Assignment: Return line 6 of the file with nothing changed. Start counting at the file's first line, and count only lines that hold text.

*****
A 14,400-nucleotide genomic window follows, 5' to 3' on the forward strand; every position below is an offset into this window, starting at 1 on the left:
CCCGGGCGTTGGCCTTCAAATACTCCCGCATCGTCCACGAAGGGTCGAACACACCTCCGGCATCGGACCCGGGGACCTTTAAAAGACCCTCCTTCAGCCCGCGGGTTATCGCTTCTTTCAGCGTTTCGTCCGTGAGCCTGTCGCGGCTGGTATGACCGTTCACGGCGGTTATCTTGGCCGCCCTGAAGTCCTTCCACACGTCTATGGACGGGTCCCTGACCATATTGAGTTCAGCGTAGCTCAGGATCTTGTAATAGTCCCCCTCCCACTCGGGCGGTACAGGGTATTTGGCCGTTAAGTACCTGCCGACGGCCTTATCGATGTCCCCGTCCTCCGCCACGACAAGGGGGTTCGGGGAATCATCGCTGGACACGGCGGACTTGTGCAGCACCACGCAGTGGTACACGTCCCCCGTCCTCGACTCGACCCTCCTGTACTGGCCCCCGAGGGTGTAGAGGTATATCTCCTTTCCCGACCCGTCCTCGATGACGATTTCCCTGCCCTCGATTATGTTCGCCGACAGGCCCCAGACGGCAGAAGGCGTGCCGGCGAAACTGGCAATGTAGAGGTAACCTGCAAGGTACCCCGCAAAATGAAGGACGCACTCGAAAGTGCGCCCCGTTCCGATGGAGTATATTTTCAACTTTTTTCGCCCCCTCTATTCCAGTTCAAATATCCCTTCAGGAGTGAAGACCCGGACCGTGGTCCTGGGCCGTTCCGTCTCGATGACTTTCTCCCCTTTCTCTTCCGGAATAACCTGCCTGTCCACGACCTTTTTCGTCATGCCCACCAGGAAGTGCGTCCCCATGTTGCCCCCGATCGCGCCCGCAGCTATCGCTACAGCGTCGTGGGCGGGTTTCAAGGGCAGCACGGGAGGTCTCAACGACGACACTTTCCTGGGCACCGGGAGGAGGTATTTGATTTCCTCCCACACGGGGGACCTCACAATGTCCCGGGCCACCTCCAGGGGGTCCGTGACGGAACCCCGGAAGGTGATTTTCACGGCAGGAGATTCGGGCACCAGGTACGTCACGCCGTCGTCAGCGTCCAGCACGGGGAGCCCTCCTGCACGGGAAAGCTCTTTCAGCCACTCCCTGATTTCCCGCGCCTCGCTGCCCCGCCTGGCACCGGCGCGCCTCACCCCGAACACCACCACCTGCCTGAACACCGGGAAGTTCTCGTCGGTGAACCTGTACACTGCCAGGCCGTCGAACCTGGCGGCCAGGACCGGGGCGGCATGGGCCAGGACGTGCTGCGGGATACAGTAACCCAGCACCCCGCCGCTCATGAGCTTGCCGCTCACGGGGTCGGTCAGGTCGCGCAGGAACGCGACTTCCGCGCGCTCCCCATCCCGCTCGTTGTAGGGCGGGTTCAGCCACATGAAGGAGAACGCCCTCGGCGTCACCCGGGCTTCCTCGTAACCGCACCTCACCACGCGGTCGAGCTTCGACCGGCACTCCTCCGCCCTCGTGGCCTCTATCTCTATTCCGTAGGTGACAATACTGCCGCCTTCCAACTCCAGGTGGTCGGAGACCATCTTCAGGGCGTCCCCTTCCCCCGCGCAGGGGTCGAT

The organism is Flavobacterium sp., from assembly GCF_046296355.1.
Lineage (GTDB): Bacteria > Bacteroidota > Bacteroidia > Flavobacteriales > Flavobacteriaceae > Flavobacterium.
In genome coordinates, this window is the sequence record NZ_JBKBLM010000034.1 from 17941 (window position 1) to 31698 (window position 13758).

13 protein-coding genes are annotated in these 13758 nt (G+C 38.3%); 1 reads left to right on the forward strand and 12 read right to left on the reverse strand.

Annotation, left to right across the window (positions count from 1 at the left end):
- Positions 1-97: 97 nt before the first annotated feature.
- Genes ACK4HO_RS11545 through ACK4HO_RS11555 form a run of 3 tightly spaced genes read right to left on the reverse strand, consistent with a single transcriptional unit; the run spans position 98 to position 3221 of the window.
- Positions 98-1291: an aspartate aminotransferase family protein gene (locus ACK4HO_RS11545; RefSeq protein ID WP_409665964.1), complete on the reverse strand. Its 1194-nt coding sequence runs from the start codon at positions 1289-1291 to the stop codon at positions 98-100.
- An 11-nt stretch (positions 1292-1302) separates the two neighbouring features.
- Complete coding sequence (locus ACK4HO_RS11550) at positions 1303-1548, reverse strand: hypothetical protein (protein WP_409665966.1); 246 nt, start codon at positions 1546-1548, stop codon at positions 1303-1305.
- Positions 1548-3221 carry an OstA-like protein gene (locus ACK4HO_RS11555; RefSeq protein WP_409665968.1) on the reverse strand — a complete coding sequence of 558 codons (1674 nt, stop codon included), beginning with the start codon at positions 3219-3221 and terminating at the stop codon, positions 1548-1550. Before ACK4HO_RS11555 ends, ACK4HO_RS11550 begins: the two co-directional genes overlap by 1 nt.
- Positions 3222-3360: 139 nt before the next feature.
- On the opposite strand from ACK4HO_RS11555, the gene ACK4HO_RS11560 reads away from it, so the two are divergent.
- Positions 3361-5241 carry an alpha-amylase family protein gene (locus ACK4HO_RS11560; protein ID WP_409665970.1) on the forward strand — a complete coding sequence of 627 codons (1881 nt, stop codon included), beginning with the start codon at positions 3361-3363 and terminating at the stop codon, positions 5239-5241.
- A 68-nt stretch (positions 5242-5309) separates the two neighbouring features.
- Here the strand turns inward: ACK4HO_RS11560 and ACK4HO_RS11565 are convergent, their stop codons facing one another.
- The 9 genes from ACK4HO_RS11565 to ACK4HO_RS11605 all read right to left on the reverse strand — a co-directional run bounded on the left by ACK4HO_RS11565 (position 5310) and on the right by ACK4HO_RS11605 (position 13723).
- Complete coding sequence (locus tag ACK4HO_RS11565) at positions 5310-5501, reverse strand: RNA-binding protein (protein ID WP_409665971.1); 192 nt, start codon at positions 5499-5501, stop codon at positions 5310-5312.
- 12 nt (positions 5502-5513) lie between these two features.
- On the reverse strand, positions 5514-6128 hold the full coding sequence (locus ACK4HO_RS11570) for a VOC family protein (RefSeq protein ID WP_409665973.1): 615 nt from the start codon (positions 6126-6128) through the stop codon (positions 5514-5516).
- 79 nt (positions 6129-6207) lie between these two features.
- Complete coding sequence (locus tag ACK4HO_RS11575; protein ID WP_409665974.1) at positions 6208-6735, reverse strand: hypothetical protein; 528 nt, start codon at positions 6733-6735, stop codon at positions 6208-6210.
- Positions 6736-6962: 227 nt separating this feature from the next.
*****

13 protein-coding genes are annotated in these 13758 nt (G+C 38.3%); 1 reads left to right on the forward strand and 12 read right to left on the reverse strand.